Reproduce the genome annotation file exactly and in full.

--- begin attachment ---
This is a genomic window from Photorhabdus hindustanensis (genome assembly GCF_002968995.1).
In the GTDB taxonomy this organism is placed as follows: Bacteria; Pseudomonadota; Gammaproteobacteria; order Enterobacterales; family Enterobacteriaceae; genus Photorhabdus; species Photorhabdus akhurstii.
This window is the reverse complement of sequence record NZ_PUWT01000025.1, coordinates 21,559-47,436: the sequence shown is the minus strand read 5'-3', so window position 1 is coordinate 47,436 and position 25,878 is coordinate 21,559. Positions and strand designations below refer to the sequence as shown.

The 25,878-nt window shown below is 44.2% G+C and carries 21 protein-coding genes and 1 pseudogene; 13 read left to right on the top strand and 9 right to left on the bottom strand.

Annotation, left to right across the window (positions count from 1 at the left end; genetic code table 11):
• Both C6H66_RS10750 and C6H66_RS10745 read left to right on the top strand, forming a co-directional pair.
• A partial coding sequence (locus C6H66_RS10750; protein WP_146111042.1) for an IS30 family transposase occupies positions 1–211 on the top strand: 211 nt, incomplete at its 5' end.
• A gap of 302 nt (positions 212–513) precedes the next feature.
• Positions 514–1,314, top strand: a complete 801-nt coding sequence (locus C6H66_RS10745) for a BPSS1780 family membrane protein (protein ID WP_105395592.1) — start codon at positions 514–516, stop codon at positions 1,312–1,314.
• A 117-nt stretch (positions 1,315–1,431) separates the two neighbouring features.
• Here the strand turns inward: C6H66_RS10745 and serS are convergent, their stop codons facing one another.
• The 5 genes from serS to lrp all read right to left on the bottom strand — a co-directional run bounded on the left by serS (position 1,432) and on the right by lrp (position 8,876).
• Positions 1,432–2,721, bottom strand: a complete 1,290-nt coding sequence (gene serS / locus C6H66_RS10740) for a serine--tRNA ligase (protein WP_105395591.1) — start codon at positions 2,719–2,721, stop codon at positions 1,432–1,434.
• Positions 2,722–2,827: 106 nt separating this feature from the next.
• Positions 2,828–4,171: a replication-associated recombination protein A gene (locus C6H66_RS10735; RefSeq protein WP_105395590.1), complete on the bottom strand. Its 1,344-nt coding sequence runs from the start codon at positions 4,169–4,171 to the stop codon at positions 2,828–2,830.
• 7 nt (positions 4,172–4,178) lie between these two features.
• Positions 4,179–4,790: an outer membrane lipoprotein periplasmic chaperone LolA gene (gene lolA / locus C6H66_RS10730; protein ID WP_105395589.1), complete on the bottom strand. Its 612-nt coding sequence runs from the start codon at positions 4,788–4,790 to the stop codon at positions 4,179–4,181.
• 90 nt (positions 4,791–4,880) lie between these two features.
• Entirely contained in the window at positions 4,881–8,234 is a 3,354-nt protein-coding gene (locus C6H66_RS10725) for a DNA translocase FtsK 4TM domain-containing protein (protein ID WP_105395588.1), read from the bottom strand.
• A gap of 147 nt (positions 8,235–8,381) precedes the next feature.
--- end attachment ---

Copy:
This is a genomic window from Photorhabdus hindustanensis (genome assembly GCF_002968995.1).
In the GTDB taxonomy this organism is placed as follows: Bacteria; Pseudomonadota; Gammaproteobacteria; order Enterobacterales; family Enterobacteriaceae; genus Photorhabdus; species Photorhabdus akhurstii.
This window is the reverse complement of sequence record NZ_PUWT01000025.1, coordinates 21,559-47,436: the sequence shown is the minus strand read 5'-3', so window position 1 is coordinate 47,436 and position 25,878 is coordinate 21,559. Positions and strand designations below refer to the sequence as shown.

The 25,878-nt window shown below is 44.2% G+C and carries 21 protein-coding genes and 1 pseudogene; 13 read left to right on the top strand and 9 right to left on the bottom strand.

Annotation, left to right across the window (positions count from 1 at the left end; genetic code table 11):
• Both C6H66_RS10750 and C6H66_RS10745 read left to right on the top strand, forming a co-directional pair.
• A partial coding sequence (locus C6H66_RS10750; protein WP_146111042.1) for an IS30 family transposase occupies positions 1–211 on the top strand: 211 nt, incomplete at its 5' end.
• A gap of 302 nt (positions 212–513) precedes the next feature.
• Positions 514–1,314, top strand: a complete 801-nt coding sequence (locus C6H66_RS10745) for a BPSS1780 family membrane protein (protein ID WP_105395592.1) — start codon at positions 514–516, stop codon at positions 1,312–1,314.
• A 117-nt stretch (positions 1,315–1,431) separates the two neighbouring features.
• Here the strand turns inward: C6H66_RS10745 and serS are convergent, their stop codons facing one another.
• The 5 genes from serS to lrp all read right to left on the bottom strand — a co-directional run bounded on the left by serS (position 1,432) and on the right by lrp (position 8,876).
• Positions 1,432–2,721, bottom strand: a complete 1,290-nt coding sequence (gene serS / locus C6H66_RS10740) for a serine--tRNA ligase (protein WP_105395591.1) — start codon at positions 2,719–2,721, stop codon at positions 1,432–1,434.
• Positions 2,722–2,827: 106 nt separating this feature from the next.
• Positions 2,828–4,171: a replication-associated recombination protein A gene (locus C6H66_RS10735; RefSeq protein WP_105395590.1), complete on the bottom strand. Its 1,344-nt coding sequence runs from the start codon at positions 4,169–4,171 to the stop codon at positions 2,828–2,830.
• 7 nt (positions 4,172–4,178) lie between these two features.
• Positions 4,179–4,790: an outer membrane lipoprotein periplasmic chaperone LolA gene (gene lolA / locus C6H66_RS10730; protein ID WP_105395589.1), complete on the bottom strand. Its 612-nt coding sequence runs from the start codon at positions 4,788–4,790 to the stop codon at positions 4,179–4,181.
• 90 nt (positions 4,791–4,880) lie between these two features.
• Entirely contained in the window at positions 4,881–8,234 is a 3,354-nt protein-coding gene (locus C6H66_RS10725) for a DNA translocase FtsK 4TM domain-containing protein (protein ID WP_105395588.1), read from the bottom strand.
• A gap of 147 nt (positions 8,235–8,381) precedes the next feature.